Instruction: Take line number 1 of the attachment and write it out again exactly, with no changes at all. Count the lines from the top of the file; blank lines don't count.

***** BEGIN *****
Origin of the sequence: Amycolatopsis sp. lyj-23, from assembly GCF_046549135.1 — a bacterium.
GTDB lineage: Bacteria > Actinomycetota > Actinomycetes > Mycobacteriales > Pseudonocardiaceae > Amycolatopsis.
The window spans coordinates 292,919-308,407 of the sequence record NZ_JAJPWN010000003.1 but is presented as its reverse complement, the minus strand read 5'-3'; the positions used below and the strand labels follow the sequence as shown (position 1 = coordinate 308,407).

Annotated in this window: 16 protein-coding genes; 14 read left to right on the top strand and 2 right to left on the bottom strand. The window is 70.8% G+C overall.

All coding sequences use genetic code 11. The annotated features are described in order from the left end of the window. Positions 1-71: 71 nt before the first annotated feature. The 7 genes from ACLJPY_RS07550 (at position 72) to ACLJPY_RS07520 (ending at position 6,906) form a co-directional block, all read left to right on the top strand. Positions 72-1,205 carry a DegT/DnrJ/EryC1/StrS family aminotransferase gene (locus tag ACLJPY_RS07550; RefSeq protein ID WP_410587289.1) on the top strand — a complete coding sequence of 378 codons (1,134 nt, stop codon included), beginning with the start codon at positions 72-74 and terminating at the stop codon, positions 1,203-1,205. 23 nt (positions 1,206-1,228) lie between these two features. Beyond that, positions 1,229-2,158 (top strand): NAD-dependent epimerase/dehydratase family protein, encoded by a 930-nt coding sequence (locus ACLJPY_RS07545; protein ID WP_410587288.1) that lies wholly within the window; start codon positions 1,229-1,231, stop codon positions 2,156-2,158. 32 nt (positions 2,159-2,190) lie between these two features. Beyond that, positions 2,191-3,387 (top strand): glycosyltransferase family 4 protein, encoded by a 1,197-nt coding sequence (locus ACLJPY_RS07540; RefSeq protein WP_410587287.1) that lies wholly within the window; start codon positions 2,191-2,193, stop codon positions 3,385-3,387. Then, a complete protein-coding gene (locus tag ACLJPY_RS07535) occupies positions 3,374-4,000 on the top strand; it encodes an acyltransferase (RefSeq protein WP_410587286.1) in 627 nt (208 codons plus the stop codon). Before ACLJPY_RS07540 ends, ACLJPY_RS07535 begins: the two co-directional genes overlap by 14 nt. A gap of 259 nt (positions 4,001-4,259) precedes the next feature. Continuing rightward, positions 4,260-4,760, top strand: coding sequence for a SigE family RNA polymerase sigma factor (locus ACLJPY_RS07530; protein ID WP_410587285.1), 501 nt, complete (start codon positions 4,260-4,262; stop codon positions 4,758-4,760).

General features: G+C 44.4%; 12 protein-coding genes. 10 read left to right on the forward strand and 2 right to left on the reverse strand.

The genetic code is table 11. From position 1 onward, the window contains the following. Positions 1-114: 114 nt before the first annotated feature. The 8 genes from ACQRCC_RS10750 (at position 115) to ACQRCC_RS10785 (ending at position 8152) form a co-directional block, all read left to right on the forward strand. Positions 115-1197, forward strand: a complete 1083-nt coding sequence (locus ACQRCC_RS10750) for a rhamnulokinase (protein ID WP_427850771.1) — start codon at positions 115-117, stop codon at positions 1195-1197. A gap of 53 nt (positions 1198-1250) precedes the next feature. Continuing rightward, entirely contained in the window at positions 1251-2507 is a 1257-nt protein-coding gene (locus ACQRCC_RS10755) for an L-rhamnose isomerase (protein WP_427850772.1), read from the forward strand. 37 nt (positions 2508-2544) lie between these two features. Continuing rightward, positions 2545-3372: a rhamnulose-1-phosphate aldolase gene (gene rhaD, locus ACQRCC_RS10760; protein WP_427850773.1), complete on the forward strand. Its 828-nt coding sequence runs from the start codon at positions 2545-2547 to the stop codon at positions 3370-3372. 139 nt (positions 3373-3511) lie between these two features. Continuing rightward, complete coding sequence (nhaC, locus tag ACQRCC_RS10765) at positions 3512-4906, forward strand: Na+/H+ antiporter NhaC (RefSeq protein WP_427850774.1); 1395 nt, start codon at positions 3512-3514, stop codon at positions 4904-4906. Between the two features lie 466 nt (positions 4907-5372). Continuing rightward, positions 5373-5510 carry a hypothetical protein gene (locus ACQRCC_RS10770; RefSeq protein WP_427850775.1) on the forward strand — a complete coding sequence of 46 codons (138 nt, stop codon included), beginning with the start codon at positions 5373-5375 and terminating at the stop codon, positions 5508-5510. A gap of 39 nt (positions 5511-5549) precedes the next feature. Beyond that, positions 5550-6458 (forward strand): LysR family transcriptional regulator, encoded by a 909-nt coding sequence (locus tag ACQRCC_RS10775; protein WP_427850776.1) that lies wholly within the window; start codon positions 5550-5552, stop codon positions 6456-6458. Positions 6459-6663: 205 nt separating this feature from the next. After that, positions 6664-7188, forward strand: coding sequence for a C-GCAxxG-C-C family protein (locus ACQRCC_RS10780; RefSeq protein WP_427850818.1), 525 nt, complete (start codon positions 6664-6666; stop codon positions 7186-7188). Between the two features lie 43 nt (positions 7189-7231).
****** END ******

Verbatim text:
Origin of the sequence: Amycolatopsis sp. lyj-23, from assembly GCF_046549135.1 — a bacterium.